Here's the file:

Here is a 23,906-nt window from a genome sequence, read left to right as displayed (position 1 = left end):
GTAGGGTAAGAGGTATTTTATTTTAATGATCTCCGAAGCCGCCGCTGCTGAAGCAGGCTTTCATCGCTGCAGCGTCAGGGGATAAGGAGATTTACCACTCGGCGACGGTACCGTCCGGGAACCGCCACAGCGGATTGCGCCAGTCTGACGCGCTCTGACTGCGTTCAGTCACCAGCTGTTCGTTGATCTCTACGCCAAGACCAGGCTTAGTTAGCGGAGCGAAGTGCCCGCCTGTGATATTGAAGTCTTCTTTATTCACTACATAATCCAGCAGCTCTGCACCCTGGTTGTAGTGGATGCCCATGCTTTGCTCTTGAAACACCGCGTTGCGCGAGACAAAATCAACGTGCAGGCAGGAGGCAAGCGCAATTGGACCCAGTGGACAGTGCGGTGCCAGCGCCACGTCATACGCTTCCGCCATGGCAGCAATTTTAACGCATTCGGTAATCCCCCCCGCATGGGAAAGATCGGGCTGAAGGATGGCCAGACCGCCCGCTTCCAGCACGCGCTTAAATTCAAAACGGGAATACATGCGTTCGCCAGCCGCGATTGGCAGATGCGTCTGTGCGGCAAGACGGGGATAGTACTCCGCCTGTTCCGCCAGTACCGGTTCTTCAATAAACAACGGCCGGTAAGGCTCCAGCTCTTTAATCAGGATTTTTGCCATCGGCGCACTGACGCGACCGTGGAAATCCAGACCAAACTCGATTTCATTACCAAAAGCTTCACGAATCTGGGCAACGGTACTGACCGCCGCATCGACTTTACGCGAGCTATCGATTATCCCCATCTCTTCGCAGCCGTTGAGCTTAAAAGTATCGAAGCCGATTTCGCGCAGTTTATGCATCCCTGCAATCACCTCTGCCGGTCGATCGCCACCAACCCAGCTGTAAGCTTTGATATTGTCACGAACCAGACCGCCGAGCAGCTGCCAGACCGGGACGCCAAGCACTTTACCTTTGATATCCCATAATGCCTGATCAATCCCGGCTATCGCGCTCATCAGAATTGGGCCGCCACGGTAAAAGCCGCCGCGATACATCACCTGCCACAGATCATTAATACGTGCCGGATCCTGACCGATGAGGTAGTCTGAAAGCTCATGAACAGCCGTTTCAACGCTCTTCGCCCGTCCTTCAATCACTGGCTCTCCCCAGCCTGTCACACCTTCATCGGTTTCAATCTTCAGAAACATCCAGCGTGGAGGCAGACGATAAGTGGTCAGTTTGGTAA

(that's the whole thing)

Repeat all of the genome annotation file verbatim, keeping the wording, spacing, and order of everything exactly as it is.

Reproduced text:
Here is a 23,906-nt window from a genome sequence, read left to right as displayed (position 1 = left end):
GTAGGGTAAGAGGTATTTTATTTTAATGATCTCCGAAGCCGCCGCTGCTGAAGCAGGCTTTCATCGCTGCAGCGTCAGGGGATAAGGAGATTTACCACTCGGCGACGGTACCGTCCGGGAACCGCCACAGCGGATTGCGCCAGTCTGACGCGCTCTGACTGCGTTCAGTCACCAGCTGTTCGTTGATCTCTACGCCAAGACCAGGCTTAGTTAGCGGAGCGAAGTGCCCGCCTGTGATATTGAAGTCTTCTTTATTCACTACATAATCCAGCAGCTCTGCACCCTGGTTGTAGTGGATGCCCATGCTTTGCTCTTGAAACACCGCGTTGCGCGAGACAAAATCAACGTGCAGGCAGGAGGCAAGCGCAATTGGACCCAGTGGACAGTGCGGTGCCAGCGCCACGTCATACGCTTCCGCCATGGCAGCAATTTTAACGCATTCGGTAATCCCCCCCGCATGGGAAAGATCGGGCTGAAGGATGGCCAGACCGCCCGCTTCCAGCACGCGCTTAAATTCAAAACGGGAATACATGCGTTCGCCAGCCGCGATTGGCAGATGCGTCTGTGCGGCAAGACGGGGATAGTACTCCGCCTGTTCCGCCAGTACCGGTTCTTCAATAAACAACGGCCGGTAAGGCTCCAGCTCTTTAATCAGGATTTTTGCCATCGGCGCACTGACGCGACCGTGGAAATCCAGACCAAACTCGATTTCATTACCAAAAGCTTCACGAATCTGGGCAACGGTACTGACCGCCGCATCGACTTTACGCGAGCTATCGATTATCCCCATCTCTTCGCAGCCGTTGAGCTTAAAAGTATCGAAGCCGATTTCGCGCAGTTTATGCATCCCTGCAATCACCTCTGCCGGTCGATCGCCACCAACCCAGCTGTAAGCTTTGATATTGTCACGAACCAGACCGCCGAGCAGCTGCCAGACCGGGACGCCAAGCACTTTACCTTTGATATCCCATAATGCCTGATCAATCCCGGCTATCGCGCTCATCAGAATTGGGCCGCCACGGTAAAAGCCGCCGCGATACATCACCTGCCACAGATCATTAATACGTGCCGGATCCTGACCGATGAGGTAGTCTGAAAGCTCATGAACAGCCGTTTCAACGCTCTTCGCCCGTCCTTCAATCACTGGCTCTCCCCAGCCTGTCACACCTTCATCGGTTTCAATCTTCAGAAACATCCAGCGTGGAGGCAGACGATAAGTGGTCAGTTTGGTAA